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Summer Beauty Products

Summer Beauty Products

Thrilled to feature illustrations by Kristen Palana on this blog. She’s an artist, educator, and author, originally from the USA and has just moved to Lilongwe, Malawi, with her husband and sons. Welcome, Kristen ! P.S. Living and working in Africa and building a career […]

How early should you be to an interview?

How early should you be to an interview?

The rainiest day this month, Jennifer and I sit in her kitchen, chatting about her upcoming Skype interview; the clock reads half past one.

“It’s at four this afternoon,” she says, raising her coffee mug to her lips. “I’ve got time to prepare.”

“Let’s start now,” I say, pushing back my chair.

We sit down at her desk, planning to go over the questions and her responses, and something feels not quite right…

Friday Links

Friday Links

What are you up to this weekend? I’ll be making testing a brownie recipe – with amaranth and millet (“ancient grains“) and drinking several cups of milky chai. Here are a few links from around the web for your weekend reading. See you back here on Monday!

 

The watercolour version of Google Maps! You can zoom all the way in to your city. The Eiffel Tower is marked as a shadow-y space in the shape of its base 🙂

 

UNICEF is hiring a podcaster! Gosh, how far we’ve come from the early days of being an “aid worker”, wearing pants made of waterproof materials and rugged boots for tramping all over the jungle. So much of today’s work at humanitarian organisations is done in climate-controlled environments, with several computers, Bluetooth headsets, and instant, cross-continental communication.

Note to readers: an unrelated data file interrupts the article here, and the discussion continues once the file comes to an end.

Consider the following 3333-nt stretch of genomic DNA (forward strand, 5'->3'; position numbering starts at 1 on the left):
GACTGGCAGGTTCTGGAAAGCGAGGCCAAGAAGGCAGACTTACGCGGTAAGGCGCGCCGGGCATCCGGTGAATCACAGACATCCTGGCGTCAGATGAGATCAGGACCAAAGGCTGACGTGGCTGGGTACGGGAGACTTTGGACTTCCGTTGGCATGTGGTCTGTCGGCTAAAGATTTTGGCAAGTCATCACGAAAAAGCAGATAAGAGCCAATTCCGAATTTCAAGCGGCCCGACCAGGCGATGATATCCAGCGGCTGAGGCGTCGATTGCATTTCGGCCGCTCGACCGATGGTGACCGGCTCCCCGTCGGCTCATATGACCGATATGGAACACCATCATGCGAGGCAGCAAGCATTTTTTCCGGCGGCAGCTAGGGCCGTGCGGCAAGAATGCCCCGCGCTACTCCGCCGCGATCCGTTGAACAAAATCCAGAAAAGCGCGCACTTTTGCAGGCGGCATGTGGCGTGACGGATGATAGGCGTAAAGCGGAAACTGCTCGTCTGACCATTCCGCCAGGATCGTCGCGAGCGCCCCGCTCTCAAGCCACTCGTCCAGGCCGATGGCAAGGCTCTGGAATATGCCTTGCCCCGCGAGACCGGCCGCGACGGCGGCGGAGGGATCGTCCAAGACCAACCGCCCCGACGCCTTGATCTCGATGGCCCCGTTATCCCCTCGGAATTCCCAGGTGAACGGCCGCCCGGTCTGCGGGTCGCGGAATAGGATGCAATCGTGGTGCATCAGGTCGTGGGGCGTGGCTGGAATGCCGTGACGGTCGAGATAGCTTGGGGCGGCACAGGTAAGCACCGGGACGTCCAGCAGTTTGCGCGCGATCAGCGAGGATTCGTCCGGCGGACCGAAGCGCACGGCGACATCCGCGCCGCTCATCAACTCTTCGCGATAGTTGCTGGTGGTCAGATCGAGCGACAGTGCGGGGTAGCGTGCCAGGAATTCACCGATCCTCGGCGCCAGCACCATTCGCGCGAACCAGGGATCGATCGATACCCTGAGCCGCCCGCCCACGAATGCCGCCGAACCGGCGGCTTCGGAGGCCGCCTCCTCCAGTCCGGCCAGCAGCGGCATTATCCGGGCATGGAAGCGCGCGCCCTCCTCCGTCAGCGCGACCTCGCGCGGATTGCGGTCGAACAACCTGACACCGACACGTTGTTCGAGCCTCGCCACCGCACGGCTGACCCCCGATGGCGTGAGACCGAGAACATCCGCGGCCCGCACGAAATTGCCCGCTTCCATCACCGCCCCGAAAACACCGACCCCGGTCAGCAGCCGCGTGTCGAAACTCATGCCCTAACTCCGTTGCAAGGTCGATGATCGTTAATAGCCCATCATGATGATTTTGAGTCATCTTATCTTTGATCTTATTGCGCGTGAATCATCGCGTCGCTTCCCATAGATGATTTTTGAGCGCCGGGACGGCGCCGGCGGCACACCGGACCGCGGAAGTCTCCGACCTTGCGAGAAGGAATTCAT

This past week, Europe underwent its second heat wave this summer, making life very difficult for locals and tourists alike, in a continent where air-conditioning is considered a luxury. It rarely got that hot – 45C in Paris! – where I grew up, on the beach in the tropics. Simultaneously, every farmer I met in Patagonia complained about the too-warm winters and lack of snowfall (less snow means less water on the ground come spring, meaning less grass for the animals to eat) in the last 15 years. Is this the result of climate change? Are we going to see more summers like this?

 

Can you get a job writing Christmas cards? The answer is: yes! This NGO in the north of Thailand, started by two former bankers, is looking for English- and German-speaking volunteers to handwrite hundreds of Christmas cards later this year, presumably to be sent out to donors in advance of the holiday season, because there’s little so impactful as a handwritten note to express gratitude.

My first thought: no banking intern is ever unpaid (and banks regularly send out Christmas greetings to their private wealth management clients), so why is this role unpaid? Is it because it’s at an NGO in the tropics?

Second thought: They want a foreign candidate (native English or native German) with good handwriting (which often ends up being a woman), and the ability to sit for hours to do detail-oriented work, to fund herself to work on their fundraising team in a Middle Income country? For FREE?

Third thought: Why don’t they simply train a Thai person to do this job? Would a Thai person be willing to work for free when the results of their work are almost certainly going to bring more funds to the NGO?

 

xoxo

Malaika

 

Watercolour maps via DesignMom. Photo by Arnaud Matar.

Have you considered being an international development consultant?

Have you considered being an international development consultant?